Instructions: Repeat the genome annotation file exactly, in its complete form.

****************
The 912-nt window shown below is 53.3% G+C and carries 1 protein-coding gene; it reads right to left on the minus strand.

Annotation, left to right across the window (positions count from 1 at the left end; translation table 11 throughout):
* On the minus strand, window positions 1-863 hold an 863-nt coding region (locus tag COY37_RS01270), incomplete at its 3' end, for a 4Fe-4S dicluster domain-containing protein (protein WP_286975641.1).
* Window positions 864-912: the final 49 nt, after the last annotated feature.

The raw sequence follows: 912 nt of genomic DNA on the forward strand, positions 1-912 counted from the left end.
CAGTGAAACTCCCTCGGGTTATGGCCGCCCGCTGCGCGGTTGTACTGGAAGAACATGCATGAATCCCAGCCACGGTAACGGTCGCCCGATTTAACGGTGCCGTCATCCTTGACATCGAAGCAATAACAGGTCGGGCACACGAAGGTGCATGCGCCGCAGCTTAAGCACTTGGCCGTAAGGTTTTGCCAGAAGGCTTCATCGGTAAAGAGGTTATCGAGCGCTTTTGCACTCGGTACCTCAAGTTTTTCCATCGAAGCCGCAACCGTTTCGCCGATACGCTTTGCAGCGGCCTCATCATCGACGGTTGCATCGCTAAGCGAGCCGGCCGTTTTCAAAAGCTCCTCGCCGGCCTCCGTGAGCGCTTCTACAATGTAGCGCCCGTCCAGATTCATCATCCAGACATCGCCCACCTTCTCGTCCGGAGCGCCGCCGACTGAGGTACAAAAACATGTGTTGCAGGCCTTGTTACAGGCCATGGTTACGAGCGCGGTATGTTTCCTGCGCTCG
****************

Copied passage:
The 912-nt window shown below is 53.3% G+C and carries 1 protein-coding gene; it reads right to left on the minus strand.

Annotation, left to right across the window (positions count from 1 at the left end; translation table 11 throughout):
* On the minus strand, window positions 1-863 hold an 863-nt coding region (locus tag COY37_RS01270), incomplete at its 3' end, for a 4Fe-4S dicluster domain-containing protein (protein WP_286975641.1).
* Window positions 864-912: the final 49 nt, after the last annotated feature.

The raw sequence follows: 912 nt of genomic DNA on the forward strand, positions 1-912 counted from the left end.
CAGTGAAACTCCCTCGGGTTATGGCCGCCCGCTGCGCGGTTGTACTGGAAGAACATGCATGAATCCCAGCCACGGTAACGGTCGCCCGATTTAACGGTGCCGTCATCCTTGACATCGAAGCAATAACAGGTCGGGCACACGAAGGTGCATGCGCCGCAGCTTAAGCACTTGGCCGTAAGGTTTTGCCAGAAGGCTTCATCGGTAAAGAGGTTATCGAGCGCTTTTGCACTCGGTACCTCAAGTTTTTCCATCGAAGCCGCAACCGTTTCGCCGATACGCTTTGCAGCGGCCTCATCATCGACGGTTGCATCGCTAAGCGAGCCGGCCGTTTTCAAAAGCTCCTCGCCGGCCTCCGTGAGCGCTTCTACAATGTAGCGCCCGTCCAGATTCATCATCCAGACATCGCCCACCTTCTCGTCCGGAGCGCCGCCGACTGAGGTACAAAAACATGTGTTGCAGGCCTTGTTACAGGCCATGGTTACGAGCGCGGTATGTTTCCTGCGCTCG